Dong, Wen-Wen; Xia, Liang; Peng, Zhen; Zhao, Jun; Wu, Ya-Pan; Zhang, Jian; Li, Dong-Sheng

    2016-06-01

    Under solvothermal conditions, the reactions of CoII/ZnII ions with bent ligand 3-(pyridin-4-yl)-5-(pyrazin-2-yl)-1H-1,2,4-triazole (4-Hpzpt) afford two compounds {[M(4-pzpt)2] guest}n (guest=H2O, M=CoII (1), ZnII (2)). Both compounds are the thermally and hydrolytically robust 4-connected 3D NbO framework, which formed by double helical chains to give rise to 1D hollow nanochannel with uncoordinated nitrogens completely exposed on the pore surface. Compound 1 exhibits improved N2, CO2 and H2 uptake capacities, while compound 2 displays the strong luminescent emission with obvious red shift.

  1. Propagation of the Ultra-Short Laser Pulses Through the Helical 1D Photonic Crystal Structure with Twist Defect

    NASA Astrophysics Data System (ADS)

    Antonov, Dmitrii V.; Iegorov, Roman

    2016-02-01

    The presence of the photonic band-gap is a featured property of the cholesteric liquid crystals (CLC). It can be practically realized for almost any reasonable wavelengths with very high degree of tunability. We have investigated theoretically the influence of the twist defect of the CLC helical structure onto the bandwidth-limited ultra-short laser pulse propagating inside the photonic band-gap. The changes of both pulse duration and peak power with defect angle were observed together with pulse acceleration and retardation for a case of normal incidence of the light.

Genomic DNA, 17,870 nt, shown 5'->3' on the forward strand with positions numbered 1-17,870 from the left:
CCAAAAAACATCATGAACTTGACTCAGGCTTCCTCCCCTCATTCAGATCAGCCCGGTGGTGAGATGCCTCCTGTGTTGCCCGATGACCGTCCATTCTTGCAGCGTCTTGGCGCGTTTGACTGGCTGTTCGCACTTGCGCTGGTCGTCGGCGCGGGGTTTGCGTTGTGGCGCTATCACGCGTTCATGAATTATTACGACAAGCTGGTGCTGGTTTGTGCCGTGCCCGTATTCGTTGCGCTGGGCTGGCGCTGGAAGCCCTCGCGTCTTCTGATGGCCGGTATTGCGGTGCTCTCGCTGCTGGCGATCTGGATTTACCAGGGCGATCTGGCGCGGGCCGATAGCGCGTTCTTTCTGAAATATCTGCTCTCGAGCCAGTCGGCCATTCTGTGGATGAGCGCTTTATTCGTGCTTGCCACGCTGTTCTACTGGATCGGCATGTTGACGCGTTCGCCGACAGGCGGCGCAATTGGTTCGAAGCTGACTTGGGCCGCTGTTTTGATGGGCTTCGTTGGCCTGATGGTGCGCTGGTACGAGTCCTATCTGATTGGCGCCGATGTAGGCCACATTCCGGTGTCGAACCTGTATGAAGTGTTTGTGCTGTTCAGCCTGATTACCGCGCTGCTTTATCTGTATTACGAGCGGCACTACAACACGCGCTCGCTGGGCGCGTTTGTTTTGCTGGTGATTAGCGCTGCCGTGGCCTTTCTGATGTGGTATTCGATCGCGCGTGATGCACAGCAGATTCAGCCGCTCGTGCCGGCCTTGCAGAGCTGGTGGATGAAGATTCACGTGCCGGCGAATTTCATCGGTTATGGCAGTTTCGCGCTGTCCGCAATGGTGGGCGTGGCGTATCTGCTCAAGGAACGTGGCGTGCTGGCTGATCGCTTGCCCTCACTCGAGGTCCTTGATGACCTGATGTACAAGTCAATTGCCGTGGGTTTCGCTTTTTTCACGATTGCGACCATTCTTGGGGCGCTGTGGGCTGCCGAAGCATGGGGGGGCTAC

2. A novel cryogenic magnetic refrigerant metal-organic framework based on 1D gadolinium(III) chain

    NASA Astrophysics Data System (ADS)

    Tang, Qun; Li, Peng-Fei; Zou, Zhi-Ming; Liu, Zheng; Liu, Shu-Xia

    2017-02-01

    A metal-organic framework (MOF) based on gadolinium ion (Gd3+) and tricarboxylate ligand, [Gd(BTPCA)(H2O)]·2DMF·3H2O (Gd-BTPCA) (H3BTPCA =1,1‧,1‧-(benzene-1,3,5-triyl)tripiperidine-4-carboxylic acid; DMF=dimethylformamide), was synthesized and structurally characterized. The adjacent Gd3+ ions are intraconnected by the carboxylate groups of the BTPCA3- ligands to form a 1D Gd3+ ion chain. The 1D Gd3+ ion chains are interconnected by the BTPCA3- ligands, giving rise to a 3D framework with 1D open channel. The magnetic studies indicate that Gd-BTPCA exhibits weak ferromagnetic interactions, and acts as a cryogenic magnetic refrigerant having the magnetic entropy change (-ΔSm) of 20.40 J kg-1 K-1 for ΔH =7 T at 3 K.

  3. A Porous Metal-Organic Framework with Helical Chain Building Units Exhibiting Facile Transition from Micro- to Meso-porosity

    SciTech Connect

    Park, Jinhee; Li, Jian-Rong; Carolina Sañudo, E.; Yuan, Daqiang; Zhou, Hong-Cai